Tresnak steers Healani
to win in opener

A crew by any other name still paddles sweet.

Healani I -- a k a Team New Zealand/Hawaii -- surfed its way to a convincing victory in yesterday's 36th Duke Kahanamoku Long Distance Race. Last year's Molokai Hoe runners-up, who paddled under the aegis of Healani per race rules, led from the start at Kailua Beach to finish the 27-mile race in 2 hours, 58 minutes and 5 seconds.

Host Lanikai I, overcoming near disaster when its escort boat sunk off Makapuu, crossed the finish line off Duke Kahanamoku Beach in 3:02.10. Some 15 seconds later, Outrigger I finished third with Kai Opua of the Big Island fourth.

"There's nothing like adversity to bring out the best in you," said Lanikai paddler John Foti. "We were inspired. We ended up catching Outrigger, passing them and holding them off."

For nearly half the race, the Lanikai crew had to go "iron" -- meaning no crew changes. The club made its last change right before its escort boat flipped in the surf off Makapuu; the next time relief paddlers were changed was outside of Maunalua Bay.

Lanikai steersman Jim Foti said he didn't know until around Haunama Bay that anything was wrong. One of the official boats had picked up his relief paddlers but the official boat is not allowed to help with the crew changes.

Lanikai's paddlers transferred over to one of the club's other escort boats and they were able to make a crew change. But the problems weren't over ... the escort boat had to return to the other canoe, leaving Lanikai I looking for another escort boat mid-race.

"People helped us out," said Lanikai steersman Jim Foti, John's brother. "Our guys jumped on another boat that was cruising around and we were able to keep going.

"There were periods where we weren't sure what we were going to do. We got help. Outrigger gave us water. All things considered, we should be happy. We came from behind, redeemed ourselves, to go from fourth to second."

Healani I missed the drama. They shot out to the front and "we didn't know where Lanikai was," said steersman Karel Tresnak Jr. "We knew where Outrigger was, where Kai Opua was. We tried to keep the same distance (ahead of them) and pick up maybe 30 seconds when they made a change.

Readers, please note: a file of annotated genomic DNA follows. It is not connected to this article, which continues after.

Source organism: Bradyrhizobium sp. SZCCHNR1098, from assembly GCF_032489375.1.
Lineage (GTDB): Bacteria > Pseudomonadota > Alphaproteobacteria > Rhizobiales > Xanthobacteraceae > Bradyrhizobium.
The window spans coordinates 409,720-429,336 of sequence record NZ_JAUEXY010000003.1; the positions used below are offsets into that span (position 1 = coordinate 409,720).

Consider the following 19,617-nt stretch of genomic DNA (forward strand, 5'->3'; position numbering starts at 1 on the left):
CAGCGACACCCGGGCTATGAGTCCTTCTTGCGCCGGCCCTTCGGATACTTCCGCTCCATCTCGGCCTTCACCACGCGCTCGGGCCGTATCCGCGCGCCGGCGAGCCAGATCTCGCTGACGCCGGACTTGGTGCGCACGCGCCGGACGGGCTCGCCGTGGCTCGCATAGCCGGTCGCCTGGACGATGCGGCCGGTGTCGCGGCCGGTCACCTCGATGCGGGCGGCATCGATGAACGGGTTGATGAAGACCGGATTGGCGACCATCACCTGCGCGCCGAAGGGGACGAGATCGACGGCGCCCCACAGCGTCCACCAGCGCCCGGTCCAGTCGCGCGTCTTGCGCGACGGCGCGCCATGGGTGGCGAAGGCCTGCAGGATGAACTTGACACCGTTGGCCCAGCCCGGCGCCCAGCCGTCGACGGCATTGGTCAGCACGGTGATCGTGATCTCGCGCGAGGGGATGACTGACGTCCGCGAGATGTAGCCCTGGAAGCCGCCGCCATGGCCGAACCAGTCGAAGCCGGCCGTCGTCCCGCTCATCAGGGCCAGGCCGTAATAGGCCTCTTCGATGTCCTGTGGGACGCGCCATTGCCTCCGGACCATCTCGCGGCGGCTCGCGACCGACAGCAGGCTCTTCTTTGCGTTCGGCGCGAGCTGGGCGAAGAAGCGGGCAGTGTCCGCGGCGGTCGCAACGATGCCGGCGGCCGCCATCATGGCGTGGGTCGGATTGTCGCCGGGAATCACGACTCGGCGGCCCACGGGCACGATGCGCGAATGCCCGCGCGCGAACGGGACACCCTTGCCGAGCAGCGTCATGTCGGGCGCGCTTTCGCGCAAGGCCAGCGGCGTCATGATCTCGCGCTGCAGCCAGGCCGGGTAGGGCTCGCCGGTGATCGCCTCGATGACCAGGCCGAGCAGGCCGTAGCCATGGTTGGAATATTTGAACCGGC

"We had some really good runs after Makapuu. The surf was unreal. There were some really good waves by Outrigger (Canoe Club) and I thought I was going to break my steering paddle. We were on a 3-4 footer and my shaft was completely bent. But it didn't go."

Tresnak, one of the best surfing steersmen in Hawaii, got his canoe going, pulling away for the win. He sported a new beard, he said, trying to convince his crew that he was older.

"They're still not listening to me," said the 22-year-old.

Tresnak said it was a good win to open the long-distance season, but he wasn't going to get complacent.

"We know that some of the clubs don't put their best crews in this race," he said. "Some of our guys didn't want to race. But you learn and gauge from competing.

"It's definitely a good indicator. But the main one is still yet to come."

Tresnak was referring to the Oct. 12 Molokai Hoe.

Conditions forced some crews to pull out of the race when their escort boat captains didn't want to do the race. The event had 42 canoes registered with 37 starting and finishing.

Kailua takes women's race: High tide for the beach start was challenging. The surf breaking around Mokolea Rock and Popoia was challenging.

But the biggest challenge for the women's race was to get it started. Officials considered canceling the event, then changing the course to run inside Kailua Bay.

In the end, the 7-mile race went off as planned, with Kailua I cruising to victory. Kailua I completed the figure-8 course in 53 minutes, 3 seconds. Hui Lanakila I was second in 55:34 in the field of 24 canoes.

"It was rough, challenging and fun," said Kailua steersman Loretta Toth. "We had a really good start and that's kind of the main thing. Sometimes you get tangled up in the start.

"We almost got caught in a couple of big ones (waves). You could see it breaking on the outside. When we turned in (at Popoia) we played it safe. We had a decent lead and came in where we could."


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